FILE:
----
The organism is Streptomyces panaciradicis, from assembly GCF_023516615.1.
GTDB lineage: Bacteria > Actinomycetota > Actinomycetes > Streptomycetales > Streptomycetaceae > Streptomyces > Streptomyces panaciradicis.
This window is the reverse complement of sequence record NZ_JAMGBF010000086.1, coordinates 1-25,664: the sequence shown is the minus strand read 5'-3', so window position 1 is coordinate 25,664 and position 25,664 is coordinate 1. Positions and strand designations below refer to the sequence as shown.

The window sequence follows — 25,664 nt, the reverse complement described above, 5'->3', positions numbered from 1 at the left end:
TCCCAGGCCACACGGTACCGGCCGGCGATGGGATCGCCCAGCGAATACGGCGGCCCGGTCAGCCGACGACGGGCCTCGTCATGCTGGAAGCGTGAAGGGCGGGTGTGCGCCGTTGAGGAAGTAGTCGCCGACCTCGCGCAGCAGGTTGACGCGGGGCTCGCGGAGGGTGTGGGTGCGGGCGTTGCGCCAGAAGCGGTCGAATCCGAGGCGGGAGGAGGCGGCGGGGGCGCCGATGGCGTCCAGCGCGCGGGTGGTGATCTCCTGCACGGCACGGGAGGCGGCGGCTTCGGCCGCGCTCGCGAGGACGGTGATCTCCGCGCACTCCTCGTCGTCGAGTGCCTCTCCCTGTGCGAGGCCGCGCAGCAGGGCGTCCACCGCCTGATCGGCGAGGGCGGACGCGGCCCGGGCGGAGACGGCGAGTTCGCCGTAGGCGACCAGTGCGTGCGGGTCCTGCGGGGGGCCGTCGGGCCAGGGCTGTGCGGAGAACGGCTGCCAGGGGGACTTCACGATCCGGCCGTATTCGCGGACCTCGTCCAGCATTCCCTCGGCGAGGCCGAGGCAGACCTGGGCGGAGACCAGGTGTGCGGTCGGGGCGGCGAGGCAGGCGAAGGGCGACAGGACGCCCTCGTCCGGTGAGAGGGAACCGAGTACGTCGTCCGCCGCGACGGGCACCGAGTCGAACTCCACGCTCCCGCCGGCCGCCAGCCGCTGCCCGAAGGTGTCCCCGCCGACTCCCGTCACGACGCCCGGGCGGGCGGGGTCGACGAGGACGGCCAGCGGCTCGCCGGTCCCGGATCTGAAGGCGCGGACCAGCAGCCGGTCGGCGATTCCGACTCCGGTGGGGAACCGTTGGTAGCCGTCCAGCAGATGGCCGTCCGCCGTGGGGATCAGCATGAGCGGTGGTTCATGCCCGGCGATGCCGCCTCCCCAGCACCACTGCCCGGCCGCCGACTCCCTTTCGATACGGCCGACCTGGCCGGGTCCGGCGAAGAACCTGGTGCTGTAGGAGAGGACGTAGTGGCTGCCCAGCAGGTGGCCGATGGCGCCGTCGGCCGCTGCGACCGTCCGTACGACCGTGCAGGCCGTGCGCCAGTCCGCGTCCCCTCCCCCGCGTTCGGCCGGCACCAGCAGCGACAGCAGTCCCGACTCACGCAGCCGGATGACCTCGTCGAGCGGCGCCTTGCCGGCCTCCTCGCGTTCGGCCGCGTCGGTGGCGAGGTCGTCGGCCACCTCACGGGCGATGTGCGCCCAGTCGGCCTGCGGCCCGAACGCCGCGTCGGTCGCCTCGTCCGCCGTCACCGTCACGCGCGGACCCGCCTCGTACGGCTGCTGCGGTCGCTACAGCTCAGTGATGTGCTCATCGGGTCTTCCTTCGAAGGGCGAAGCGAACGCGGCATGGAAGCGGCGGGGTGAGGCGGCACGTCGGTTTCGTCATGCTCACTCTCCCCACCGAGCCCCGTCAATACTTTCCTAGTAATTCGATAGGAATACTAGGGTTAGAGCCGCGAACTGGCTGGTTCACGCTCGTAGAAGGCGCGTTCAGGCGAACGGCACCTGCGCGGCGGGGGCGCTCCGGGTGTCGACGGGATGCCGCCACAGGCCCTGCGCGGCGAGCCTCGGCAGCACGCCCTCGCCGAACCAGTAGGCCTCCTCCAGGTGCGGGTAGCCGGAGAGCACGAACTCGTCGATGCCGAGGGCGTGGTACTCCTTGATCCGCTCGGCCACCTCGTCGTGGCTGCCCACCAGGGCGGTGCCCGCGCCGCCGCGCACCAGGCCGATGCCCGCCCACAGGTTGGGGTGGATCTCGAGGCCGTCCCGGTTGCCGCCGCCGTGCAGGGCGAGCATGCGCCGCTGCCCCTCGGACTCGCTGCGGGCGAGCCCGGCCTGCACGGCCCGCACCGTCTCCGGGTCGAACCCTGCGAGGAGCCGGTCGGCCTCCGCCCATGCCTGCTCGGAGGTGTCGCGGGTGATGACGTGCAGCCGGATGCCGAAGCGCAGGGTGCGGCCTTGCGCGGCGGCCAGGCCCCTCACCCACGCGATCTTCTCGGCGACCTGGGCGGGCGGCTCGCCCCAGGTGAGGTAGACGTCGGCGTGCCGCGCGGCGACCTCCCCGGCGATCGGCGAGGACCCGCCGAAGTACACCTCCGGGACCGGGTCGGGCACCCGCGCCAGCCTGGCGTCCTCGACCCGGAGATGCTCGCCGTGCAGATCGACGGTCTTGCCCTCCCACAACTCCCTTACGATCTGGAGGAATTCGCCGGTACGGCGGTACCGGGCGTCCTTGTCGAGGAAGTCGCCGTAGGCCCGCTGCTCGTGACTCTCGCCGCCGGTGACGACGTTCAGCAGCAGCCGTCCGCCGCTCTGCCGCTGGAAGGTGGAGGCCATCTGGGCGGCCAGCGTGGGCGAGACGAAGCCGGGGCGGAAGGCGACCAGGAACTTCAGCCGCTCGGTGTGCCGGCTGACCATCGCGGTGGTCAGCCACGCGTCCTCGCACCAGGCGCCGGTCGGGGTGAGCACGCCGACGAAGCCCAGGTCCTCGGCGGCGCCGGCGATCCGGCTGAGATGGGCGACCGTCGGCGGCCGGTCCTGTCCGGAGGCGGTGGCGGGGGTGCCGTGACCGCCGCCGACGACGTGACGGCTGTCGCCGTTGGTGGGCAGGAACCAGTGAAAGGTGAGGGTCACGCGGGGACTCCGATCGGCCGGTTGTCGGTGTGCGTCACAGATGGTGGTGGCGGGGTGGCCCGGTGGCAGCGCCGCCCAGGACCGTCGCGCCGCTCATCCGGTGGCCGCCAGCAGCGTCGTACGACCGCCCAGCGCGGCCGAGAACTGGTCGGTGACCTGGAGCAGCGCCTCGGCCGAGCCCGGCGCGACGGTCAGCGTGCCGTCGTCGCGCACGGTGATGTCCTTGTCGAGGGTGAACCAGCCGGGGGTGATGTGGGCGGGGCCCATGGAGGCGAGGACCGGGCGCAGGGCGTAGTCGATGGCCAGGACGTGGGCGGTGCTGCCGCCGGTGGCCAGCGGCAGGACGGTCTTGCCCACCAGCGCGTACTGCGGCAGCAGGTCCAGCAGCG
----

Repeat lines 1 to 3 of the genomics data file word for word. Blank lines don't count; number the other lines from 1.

The organism is Streptomyces panaciradicis, from assembly GCF_023516615.1.
GTDB lineage: Bacteria > Actinomycetota > Actinomycetes > Streptomycetales > Streptomycetaceae > Streptomyces > Streptomyces panaciradicis.
This window is the reverse complement of sequence record NZ_JAMGBF010000086.1, coordinates 1-25,664: the sequence shown is the minus strand read 5'-3', so window position 1 is coordinate 25,664 and position 25,664 is coordinate 1. Positions and strand designations below refer to the sequence as shown.